Basketball Scouting Report: Northeastern
There are a few teams in the United States that are fun to play against in the same way that a root canal is fun. Saint Louis is one of them, Wisconsin another, Virginia still another. Vanderbilt bogged down on Monday against SLU's suffocating, airtight defense. The experience was properly miserable for the Commodores, but that 57-49 loss can become a positive for this team if it learns how to develop a more fluid and responsive halfcourt offense in time for the SEC season. Cultivating a strong defensive work ethic has been a core need for most of the non-conference season, but in this final pre-SEC tune-up, it will be important for Vanderbilt to display better habits and sharper instincts at the offensive end of the floor.
Head coach Bill Coen has had some competitive teams in his tenure at Northeastern dating back to 2006, and last season, Coen guided his school to the championship game of the Colonial Athletic Association Tournament. However, the Huskies lost to James Madison, falling short in their bid to reach the NCAA tournament for the first time since 1991. Northeastern's last NCAA tournament win came in 1984. The coach? Jim Calhoun, before he moved to Connecticut in 1986 and rewrote history at a program he built from the ground up.
Northeastern still aspires to get where Calhoun once led the program, but the Huskies must start over first. They've had great teams over the past decade, with J.J. Barea being one of their foremost stars (on the 2005 squad that made the final of the America East Tournament, losing to Vermont), but this team doesn't appear to be one of them. Losers of their last two, the Huskies enter this game at 3-10 with losses to some low-level opponents. Northeastern is taking a step back now so that it can move forward in 2014-2015.
With the absence of any major senior presence on the team, perhaps the Huskies are a year or two away from competing for more than a CBI berth.
Forward – Scott Eatherton – Junior, 6-9, 230; 2013-14: 17.4 points per game, 10.2 rebounds per game,1.5 assists per game
Eatherton is one of the few bright spots on Northeastern, averaging 17 and 10. He shoots a very strong 57.7 percent from the floor and has an exceptional efficiency rating. He rarely is going to take a bad shot and he's without question the biggest focal point for Vanderbilt's defense.
Forward – Reggie Spencer – Junior, 6-7, 210; 2013-14: 9.8 ppg, 7.2 rpg
Spencer misses out on account of the looks Eatherton gets, but he is still a solid sidekick for Eatherton. He does an above average job on the glass but is perhaps the better guy for Vanderbilt to attack when Northeastern is on defense.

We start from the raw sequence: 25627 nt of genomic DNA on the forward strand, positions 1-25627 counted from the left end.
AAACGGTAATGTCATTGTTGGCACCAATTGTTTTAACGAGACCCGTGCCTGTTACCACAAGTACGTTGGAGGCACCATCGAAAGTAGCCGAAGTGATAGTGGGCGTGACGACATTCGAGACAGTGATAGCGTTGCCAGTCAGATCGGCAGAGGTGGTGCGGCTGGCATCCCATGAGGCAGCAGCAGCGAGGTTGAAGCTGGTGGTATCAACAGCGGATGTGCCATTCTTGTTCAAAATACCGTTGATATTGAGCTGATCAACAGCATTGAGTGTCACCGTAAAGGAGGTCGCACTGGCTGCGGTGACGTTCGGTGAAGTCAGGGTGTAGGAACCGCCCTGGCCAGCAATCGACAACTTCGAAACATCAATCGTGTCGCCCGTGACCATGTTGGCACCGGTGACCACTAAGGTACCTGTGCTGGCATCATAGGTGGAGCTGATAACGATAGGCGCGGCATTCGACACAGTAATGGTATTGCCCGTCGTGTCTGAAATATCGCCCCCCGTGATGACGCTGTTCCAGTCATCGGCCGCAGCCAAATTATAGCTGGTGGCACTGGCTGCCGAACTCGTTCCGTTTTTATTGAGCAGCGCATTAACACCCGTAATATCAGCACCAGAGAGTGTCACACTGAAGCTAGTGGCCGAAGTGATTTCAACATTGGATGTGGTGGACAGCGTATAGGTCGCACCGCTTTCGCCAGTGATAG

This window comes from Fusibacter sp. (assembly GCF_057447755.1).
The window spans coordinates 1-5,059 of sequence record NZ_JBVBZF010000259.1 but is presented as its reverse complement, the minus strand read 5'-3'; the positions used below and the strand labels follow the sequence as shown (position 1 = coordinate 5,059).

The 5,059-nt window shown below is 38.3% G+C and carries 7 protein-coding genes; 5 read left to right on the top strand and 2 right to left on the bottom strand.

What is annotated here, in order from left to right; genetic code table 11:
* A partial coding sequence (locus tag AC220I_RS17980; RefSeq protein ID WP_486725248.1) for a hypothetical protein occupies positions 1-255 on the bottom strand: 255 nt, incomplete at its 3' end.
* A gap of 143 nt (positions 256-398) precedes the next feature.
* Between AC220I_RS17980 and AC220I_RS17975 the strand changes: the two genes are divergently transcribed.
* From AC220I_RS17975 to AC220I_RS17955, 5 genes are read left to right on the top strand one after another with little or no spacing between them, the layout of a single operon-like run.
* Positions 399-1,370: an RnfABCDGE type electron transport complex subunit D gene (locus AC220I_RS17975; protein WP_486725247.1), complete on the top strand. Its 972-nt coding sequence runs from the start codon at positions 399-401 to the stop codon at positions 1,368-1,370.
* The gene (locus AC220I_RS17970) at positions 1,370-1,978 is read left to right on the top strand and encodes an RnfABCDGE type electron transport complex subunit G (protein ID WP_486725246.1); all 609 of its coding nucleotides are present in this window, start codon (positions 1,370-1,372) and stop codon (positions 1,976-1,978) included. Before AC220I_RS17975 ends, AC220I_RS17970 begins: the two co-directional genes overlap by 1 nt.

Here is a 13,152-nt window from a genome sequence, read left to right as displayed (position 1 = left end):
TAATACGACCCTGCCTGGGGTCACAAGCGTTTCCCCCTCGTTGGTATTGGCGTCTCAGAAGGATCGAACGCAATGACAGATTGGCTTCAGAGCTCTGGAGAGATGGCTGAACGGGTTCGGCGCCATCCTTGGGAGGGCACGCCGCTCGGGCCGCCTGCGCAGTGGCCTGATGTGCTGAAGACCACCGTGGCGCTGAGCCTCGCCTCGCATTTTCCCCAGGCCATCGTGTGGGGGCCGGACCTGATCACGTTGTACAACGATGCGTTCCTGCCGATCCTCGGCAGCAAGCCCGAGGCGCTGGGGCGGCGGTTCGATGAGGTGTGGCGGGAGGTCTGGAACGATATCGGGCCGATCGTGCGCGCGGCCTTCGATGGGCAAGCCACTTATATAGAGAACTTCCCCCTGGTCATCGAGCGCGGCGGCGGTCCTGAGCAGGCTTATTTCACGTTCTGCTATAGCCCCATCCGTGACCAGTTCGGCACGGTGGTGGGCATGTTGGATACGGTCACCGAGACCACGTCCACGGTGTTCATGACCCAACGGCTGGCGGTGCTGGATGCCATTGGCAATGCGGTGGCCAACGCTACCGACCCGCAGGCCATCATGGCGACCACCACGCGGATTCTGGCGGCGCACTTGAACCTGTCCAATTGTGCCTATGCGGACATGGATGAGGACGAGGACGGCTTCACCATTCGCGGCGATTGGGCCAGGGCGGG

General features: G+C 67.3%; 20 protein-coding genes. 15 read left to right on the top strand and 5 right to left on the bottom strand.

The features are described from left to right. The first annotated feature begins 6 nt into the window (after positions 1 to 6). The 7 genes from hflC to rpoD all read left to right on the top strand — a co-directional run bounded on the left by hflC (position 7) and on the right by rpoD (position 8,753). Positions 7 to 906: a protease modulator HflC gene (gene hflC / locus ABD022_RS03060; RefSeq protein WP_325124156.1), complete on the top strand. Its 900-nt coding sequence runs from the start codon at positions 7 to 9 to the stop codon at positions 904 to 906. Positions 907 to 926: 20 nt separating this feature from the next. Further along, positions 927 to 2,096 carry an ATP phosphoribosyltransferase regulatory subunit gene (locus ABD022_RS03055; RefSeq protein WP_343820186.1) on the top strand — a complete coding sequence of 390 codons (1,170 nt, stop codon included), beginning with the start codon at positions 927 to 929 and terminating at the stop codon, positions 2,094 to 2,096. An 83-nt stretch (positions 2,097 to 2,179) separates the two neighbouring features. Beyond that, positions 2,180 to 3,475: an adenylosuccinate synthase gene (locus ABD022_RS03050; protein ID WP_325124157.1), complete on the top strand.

Guard – T.J Williams – Freshman, 6-3, 190; 2013-14: 6.4 ppg, 2.9 rpg, 1.6 apg
Williams has struggled with his shot early in the season and it appears to carry over to other areas of his game. He isn't making a significant impact anywhere, but Coen clearly has faith in Williams's ability to right the ship, given his 24.3 minutes per game.
Guard – Demetrius Pollard – Junior, 6-2, 200; 2013-14: 7.8 ppg, 1.2 rpg, 1.4 apg
Pollard is the least efficient offensive player in the Huskies' starting five. If there's one area of his game that must be guarded, however, it is the three-point shot. Run him off the arc and you can get him out of his comfort zone.
Guard – David Walker – Sophomore, 6-6, 176; 2013-14:11.5 ppg, 3.2 rpg, 3.1 apg
Walker is a volume scorer who really needs a lot of shots to get his points. That should play into Vandy's hands. There are a lot of shooters on this team, but very few capable passers.
In what is generally a eight-man rotation on a roster with only nine players that have seen any minutes this season, Coen looks to three guards: Zach Stahl, Derrico Peck, and Marco Banegas-Flores. Stahl averages 7.3 points and 3.5 rebounds per game, while Peck and Banegas-Flores own virtually nonexistent statistical footprints. Essentially, Stahl is the only reserve who has demonstrated the ability to be a productive player. Northeastern basically has only six players who can make meaningful contributions for any extended length of time. That's a foremost reason why this team has languished this season… and will continue to do so, barring an infusion of reinforcements.
Keys to the Game
1) Be patient on offense. Northeastern is a turnstile on defense, giving up over 49 percent shooting from the floor on defense, including 37.6 percent shooting from three-point range. If Vanderbilt is patient it can generate a lot of easy baskets.
2)Be aggressive on defense. The Huskies truly lack a playmaker on offense and have a bunch of me-first players. As a result you see the team's assist totals. Rarely does a Husky make the appropriate pass, and if Vanderbilt keeps that in mind it can probably get away with less than ideal fundamental defense as opposed to other games.
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